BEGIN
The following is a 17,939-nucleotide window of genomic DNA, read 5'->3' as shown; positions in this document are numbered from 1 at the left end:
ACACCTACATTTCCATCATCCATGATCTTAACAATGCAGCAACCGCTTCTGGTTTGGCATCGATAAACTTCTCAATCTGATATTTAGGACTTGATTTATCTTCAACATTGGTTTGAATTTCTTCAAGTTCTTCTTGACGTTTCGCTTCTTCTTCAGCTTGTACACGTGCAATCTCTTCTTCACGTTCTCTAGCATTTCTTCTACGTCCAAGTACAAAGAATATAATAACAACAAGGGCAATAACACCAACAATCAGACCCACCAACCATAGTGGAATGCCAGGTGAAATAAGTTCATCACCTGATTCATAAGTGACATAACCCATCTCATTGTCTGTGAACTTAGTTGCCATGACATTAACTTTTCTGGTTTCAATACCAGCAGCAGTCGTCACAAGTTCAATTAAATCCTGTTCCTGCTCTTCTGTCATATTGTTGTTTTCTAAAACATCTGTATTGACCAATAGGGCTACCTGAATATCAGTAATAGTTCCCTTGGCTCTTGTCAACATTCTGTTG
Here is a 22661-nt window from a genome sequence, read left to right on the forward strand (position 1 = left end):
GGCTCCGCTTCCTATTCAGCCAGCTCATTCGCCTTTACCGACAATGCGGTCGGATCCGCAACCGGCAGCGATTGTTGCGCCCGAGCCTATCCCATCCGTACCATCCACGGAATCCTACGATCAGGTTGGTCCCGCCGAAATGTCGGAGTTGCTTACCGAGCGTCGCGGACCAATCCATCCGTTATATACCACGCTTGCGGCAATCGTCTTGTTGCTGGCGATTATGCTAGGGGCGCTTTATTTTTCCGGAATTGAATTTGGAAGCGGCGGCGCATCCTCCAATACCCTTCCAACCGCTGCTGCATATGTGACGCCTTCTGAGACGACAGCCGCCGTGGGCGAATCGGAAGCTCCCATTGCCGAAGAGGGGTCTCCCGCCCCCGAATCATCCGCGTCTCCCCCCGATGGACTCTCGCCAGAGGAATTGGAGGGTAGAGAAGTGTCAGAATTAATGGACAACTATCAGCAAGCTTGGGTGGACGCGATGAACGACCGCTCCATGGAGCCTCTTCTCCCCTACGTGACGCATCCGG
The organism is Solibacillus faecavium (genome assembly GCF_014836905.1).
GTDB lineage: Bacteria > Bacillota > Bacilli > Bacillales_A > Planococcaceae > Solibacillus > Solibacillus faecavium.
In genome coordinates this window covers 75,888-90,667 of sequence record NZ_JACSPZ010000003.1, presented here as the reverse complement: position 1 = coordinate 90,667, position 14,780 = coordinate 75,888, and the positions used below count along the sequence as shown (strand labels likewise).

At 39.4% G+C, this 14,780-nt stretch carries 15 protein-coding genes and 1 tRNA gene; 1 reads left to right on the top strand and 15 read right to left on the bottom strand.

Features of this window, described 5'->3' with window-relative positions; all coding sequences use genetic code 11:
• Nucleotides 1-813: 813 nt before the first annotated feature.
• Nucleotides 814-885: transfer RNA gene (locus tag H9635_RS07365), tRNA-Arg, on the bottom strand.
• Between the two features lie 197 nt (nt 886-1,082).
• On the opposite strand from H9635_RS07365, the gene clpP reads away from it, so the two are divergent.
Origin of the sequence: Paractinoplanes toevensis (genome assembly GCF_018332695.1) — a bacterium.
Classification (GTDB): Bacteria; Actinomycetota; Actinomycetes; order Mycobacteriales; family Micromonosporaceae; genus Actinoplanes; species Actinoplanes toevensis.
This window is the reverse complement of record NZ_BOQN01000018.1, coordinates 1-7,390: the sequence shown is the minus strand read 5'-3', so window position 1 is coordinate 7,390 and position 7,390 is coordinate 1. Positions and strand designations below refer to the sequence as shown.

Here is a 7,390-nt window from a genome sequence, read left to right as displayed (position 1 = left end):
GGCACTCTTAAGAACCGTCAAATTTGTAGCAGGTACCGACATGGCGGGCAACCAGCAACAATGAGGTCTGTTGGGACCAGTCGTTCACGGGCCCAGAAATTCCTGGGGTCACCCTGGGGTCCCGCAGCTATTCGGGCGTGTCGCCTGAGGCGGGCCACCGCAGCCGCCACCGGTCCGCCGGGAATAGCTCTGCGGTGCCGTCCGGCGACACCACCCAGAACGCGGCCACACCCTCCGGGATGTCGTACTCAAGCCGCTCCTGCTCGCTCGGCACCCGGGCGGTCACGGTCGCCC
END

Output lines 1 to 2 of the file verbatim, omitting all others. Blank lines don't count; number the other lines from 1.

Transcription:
The following is a 17,939-nucleotide window of genomic DNA, read 5'->3' as shown; positions in this document are numbered from 1 at the left end:
ACACCTACATTTCCATCATCCATGATCTTAACAATGCAGCAACCGCTTCTGGTTTGGCATCGATAAACTTCTCAATCTGATATTTAGGACTTGATTTATCTTCAACATTGGTTTGAATTTCTTCAAGTTCTTCTTGACGTTTCGCTTCTTCTTCAGCTTGTACACGTGCAATCTCTTCTTCACGTTCTCTAGCATTTCTTCTACGTCCAAGTACAAAGAATATAATAACAACAAGGGCAATAACACCAACAATCAGACCCACCAACCATAGTGGAATGCCAGGTGAAATAAGTTCATCACCTGATTCATAAGTGACATAACCCATCTCATTGTCTGTGAACTTAGTTGCCATGACATTAACTTTTCTGGTTTCAATACCAGCAGCAGTCGTCACAAGTTCAATTAAATCCTGTTCCTGCTCTTCTGTCATATTGTTGTTTTCTAAAACATCTGTATTGACCAATAGGGCTACCTGAATATCAGTAATAGTTCCCTTGGCTCTTGTCAACATTCTGTTG